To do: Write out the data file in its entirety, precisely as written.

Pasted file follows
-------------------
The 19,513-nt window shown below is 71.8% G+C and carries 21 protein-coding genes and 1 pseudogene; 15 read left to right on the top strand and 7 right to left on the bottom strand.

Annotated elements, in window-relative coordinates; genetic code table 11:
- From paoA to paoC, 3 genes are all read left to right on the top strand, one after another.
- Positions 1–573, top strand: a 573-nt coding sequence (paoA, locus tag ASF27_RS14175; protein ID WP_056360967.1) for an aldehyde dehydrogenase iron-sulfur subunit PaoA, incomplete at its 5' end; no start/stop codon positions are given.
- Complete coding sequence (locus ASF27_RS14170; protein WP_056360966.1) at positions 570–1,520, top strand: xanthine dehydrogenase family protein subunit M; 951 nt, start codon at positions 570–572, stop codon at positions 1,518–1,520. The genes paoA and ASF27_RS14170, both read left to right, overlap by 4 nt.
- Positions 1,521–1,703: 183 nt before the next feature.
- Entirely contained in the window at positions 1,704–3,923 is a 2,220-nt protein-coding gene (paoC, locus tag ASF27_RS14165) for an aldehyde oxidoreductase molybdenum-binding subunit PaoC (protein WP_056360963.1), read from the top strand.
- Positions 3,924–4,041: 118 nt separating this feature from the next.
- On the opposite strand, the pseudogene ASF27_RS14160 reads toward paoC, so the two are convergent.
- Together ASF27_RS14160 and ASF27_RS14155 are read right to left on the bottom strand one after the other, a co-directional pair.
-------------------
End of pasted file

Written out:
The 19,513-nt window shown below is 71.8% G+C and carries 21 protein-coding genes and 1 pseudogene; 15 read left to right on the top strand and 7 right to left on the bottom strand.

Annotated elements, in window-relative coordinates; genetic code table 11:
- From paoA to paoC, 3 genes are all read left to right on the top strand, one after another.
- Positions 1–573, top strand: a 573-nt coding sequence (paoA, locus tag ASF27_RS14175; protein ID WP_056360967.1) for an aldehyde dehydrogenase iron-sulfur subunit PaoA, incomplete at its 5' end; no start/stop codon positions are given.
- Complete coding sequence (locus ASF27_RS14170; protein WP_056360966.1) at positions 570–1,520, top strand: xanthine dehydrogenase family protein subunit M; 951 nt, start codon at positions 570–572, stop codon at positions 1,518–1,520. The genes paoA and ASF27_RS14170, both read left to right, overlap by 4 nt.
- Positions 1,521–1,703: 183 nt before the next feature.
- Entirely contained in the window at positions 1,704–3,923 is a 2,220-nt protein-coding gene (paoC, locus tag ASF27_RS14165) for an aldehyde oxidoreductase molybdenum-binding subunit PaoC (protein WP_056360963.1), read from the top strand.
- Positions 3,924–4,041: 118 nt separating this feature from the next.
- On the opposite strand, the pseudogene ASF27_RS14160 reads toward paoC, so the two are convergent.
- Together ASF27_RS14160 and ASF27_RS14155 are read right to left on the bottom strand one after the other, a co-directional pair.